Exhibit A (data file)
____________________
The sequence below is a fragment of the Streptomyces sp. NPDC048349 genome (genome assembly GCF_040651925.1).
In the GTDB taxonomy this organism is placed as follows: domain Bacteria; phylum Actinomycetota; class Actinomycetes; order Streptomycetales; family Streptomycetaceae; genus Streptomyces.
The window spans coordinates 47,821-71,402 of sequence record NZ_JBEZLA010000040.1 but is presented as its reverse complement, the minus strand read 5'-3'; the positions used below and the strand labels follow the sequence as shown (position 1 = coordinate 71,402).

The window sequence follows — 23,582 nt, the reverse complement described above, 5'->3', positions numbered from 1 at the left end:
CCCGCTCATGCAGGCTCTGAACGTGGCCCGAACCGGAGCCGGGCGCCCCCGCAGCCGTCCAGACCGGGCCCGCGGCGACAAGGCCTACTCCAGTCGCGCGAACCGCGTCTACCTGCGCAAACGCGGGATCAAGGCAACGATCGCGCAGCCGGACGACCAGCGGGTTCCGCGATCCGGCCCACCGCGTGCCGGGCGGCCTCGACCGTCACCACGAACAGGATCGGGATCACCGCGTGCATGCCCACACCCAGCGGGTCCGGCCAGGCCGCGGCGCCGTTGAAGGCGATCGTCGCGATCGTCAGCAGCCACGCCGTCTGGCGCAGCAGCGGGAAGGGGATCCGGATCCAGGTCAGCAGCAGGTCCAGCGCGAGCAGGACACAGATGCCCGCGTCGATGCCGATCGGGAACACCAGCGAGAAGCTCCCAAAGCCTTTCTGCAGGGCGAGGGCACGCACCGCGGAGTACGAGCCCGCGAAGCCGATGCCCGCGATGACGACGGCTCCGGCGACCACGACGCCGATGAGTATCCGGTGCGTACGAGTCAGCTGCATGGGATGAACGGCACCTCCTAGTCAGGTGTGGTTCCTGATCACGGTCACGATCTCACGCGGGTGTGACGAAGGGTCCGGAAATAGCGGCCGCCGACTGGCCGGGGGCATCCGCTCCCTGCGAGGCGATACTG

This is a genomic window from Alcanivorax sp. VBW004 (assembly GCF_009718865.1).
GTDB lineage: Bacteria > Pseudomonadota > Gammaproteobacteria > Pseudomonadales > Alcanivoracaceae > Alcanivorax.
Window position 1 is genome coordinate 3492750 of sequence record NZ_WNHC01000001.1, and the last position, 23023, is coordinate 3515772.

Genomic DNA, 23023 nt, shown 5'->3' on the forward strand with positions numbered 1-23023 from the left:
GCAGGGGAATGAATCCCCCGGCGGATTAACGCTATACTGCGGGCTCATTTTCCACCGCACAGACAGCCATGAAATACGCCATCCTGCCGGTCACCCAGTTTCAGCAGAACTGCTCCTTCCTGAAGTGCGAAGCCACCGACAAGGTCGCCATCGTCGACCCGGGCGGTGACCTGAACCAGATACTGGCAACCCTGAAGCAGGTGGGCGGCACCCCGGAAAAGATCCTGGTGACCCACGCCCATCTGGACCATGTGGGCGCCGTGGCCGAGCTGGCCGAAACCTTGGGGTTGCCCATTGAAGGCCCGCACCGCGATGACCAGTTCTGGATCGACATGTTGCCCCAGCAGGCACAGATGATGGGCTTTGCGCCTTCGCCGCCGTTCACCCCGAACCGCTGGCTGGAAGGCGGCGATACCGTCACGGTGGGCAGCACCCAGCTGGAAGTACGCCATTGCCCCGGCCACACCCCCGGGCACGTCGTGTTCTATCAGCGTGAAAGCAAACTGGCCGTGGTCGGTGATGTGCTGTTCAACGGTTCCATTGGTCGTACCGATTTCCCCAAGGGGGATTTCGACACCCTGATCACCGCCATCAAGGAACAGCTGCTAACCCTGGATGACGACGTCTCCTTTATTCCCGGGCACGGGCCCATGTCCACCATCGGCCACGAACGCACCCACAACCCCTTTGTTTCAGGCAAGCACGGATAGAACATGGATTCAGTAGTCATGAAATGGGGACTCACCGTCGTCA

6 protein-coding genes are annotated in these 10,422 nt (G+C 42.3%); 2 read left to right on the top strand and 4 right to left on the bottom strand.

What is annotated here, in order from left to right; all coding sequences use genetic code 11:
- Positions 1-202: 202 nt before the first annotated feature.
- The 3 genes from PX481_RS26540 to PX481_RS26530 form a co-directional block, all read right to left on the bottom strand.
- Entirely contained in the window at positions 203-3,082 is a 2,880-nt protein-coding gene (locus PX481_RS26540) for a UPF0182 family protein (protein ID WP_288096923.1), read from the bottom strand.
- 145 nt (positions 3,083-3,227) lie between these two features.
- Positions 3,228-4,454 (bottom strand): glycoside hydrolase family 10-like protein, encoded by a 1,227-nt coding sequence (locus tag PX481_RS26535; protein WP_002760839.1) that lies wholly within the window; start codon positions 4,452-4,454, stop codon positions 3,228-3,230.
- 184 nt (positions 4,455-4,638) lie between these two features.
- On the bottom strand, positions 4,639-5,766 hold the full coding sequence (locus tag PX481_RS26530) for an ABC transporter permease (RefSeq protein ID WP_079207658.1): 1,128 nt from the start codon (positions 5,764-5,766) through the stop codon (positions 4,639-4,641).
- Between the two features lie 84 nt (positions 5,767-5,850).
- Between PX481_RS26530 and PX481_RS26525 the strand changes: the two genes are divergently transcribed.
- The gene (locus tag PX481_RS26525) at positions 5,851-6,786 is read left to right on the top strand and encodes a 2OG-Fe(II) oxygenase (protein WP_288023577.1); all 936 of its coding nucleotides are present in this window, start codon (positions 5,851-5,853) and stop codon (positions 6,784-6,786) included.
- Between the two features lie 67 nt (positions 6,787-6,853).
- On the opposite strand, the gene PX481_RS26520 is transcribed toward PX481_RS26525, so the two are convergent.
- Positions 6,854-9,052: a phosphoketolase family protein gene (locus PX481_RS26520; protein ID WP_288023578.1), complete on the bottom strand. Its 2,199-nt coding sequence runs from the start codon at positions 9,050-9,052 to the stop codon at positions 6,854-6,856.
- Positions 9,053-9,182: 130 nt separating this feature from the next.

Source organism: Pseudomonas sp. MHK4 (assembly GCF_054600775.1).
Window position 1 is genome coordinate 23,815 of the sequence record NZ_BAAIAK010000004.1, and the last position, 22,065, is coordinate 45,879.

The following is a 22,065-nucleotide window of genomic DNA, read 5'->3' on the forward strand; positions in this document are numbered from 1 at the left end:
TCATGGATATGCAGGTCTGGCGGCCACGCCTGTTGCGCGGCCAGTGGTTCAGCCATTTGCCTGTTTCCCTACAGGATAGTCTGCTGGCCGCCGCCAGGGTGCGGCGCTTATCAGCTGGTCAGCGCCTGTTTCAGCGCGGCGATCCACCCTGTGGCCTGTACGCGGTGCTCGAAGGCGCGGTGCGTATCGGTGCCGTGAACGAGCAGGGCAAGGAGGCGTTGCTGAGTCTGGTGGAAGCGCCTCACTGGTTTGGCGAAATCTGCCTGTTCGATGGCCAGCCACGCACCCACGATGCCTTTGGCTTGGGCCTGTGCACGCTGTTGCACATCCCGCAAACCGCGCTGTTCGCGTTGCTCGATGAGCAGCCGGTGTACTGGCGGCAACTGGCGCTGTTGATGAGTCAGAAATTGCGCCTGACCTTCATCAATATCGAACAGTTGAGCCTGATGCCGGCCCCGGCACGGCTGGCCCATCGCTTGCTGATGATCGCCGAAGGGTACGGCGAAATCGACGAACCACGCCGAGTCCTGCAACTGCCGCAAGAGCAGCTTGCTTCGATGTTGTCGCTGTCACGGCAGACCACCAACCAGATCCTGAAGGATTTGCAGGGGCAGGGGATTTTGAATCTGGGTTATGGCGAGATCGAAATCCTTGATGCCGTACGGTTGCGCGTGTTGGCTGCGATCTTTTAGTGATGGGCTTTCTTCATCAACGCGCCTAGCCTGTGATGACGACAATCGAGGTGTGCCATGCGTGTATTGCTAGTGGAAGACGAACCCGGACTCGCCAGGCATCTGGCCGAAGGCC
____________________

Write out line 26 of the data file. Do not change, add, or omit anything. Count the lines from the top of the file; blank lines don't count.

- Positions 9,053-9,182: 130 nt separating this feature from the next.